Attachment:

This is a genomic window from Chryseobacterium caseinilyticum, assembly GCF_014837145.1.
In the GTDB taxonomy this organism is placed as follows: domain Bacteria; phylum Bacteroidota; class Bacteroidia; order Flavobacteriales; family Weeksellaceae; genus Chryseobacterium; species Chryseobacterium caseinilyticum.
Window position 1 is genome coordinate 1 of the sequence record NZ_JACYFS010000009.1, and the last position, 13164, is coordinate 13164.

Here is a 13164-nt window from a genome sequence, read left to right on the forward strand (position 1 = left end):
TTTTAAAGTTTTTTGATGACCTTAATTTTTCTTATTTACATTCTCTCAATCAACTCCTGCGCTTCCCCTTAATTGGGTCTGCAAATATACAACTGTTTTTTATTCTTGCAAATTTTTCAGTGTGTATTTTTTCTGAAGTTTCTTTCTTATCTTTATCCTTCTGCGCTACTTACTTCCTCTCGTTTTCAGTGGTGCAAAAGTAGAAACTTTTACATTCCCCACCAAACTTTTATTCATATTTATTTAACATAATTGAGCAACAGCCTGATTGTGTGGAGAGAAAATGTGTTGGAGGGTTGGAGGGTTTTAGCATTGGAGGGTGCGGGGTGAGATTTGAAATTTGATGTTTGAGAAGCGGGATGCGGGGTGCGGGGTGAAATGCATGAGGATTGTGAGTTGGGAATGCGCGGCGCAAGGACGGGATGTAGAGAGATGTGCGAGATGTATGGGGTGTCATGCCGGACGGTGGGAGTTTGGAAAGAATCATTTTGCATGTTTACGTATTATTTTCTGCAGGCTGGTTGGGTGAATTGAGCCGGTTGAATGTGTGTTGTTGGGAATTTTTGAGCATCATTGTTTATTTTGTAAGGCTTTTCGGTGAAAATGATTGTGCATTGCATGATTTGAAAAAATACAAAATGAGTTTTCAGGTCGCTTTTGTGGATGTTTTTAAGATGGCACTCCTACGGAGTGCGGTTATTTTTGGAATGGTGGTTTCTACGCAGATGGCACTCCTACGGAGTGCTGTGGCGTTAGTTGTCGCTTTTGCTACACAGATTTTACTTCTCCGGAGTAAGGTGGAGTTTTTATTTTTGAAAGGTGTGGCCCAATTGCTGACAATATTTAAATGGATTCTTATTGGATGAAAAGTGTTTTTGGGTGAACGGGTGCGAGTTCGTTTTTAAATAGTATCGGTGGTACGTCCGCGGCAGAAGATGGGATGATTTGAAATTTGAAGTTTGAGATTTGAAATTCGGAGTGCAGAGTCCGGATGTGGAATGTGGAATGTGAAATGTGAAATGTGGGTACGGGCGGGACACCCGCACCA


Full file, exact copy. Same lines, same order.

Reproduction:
This is a genomic window from Chryseobacterium caseinilyticum, assembly GCF_014837145.1.
In the GTDB taxonomy this organism is placed as follows: domain Bacteria; phylum Bacteroidota; class Bacteroidia; order Flavobacteriales; family Weeksellaceae; genus Chryseobacterium; species Chryseobacterium caseinilyticum.
Window position 1 is genome coordinate 1 of the sequence record NZ_JACYFS010000009.1, and the last position, 13164, is coordinate 13164.

Here is a 13164-nt window from a genome sequence, read left to right on the forward strand (position 1 = left end):
TTTTAAAGTTTTTTGATGACCTTAATTTTTCTTATTTACATTCTCTCAATCAACTCCTGCGCTTCCCCTTAATTGGGTCTGCAAATATACAACTGTTTTTTATTCTTGCAAATTTTTCAGTGTGTATTTTTTCTGAAGTTTCTTTCTTATCTTTATCCTTCTGCGCTACTTACTTCCTCTCGTTTTCAGTGGTGCAAAAGTAGAAACTTTTACATTCCCCACCAAACTTTTATTCATATTTATTTAACATAATTGAGCAACAGCCTGATTGTGTGGAGAGAAAATGTGTTGGAGGGTTGGAGGGTTTTAGCATTGGAGGGTGCGGGGTGAGATTTGAAATTTGATGTTTGAGAAGCGGGATGCGGGGTGCGGGGTGAAATGCATGAGGATTGTGAGTTGGGAATGCGCGGCGCAAGGACGGGATGTAGAGAGATGTGCGAGATGTATGGGGTGTCATGCCGGACGGTGGGAGTTTGGAAAGAATCATTTTGCATGTTTACGTATTATTTTCTGCAGGCTGGTTGGGTGAATTGAGCCGGTTGAATGTGTGTTGTTGGGAATTTTTGAGCATCATTGTTTATTTTGTAAGGCTTTTCGGTGAAAATGATTGTGCATTGCATGATTTGAAAAAATACAAAATGAGTTTTCAGGTCGCTTTTGTGGATGTTTTTAAGATGGCACTCCTACGGAGTGCGGTTATTTTTGGAATGGTGGTTTCTACGCAGATGGCACTCCTACGGAGTGCTGTGGCGTTAGTTGTCGCTTTTGCTACACAGATTTTACTTCTCCGGAGTAAGGTGGAGTTTTTATTTTTGAAAGGTGTGGCCCAATTGCTGACAATATTTAAATGGATTCTTATTGGATGAAAAGTGTTTTTGGGTGAACGGGTGCGAGTTCGTTTTTAAATAGTATCGGTGGTACGTCCGCGGCAGAAGATGGGATGATTTGAAATTTGAAGTTTGAGATTTGAAATTCGGAGTGCAGAGTCCGGATGTGGAATGTGGAATGTGAAATGTGAAATGTGGGTACGGGCGGGACACCCGCACCA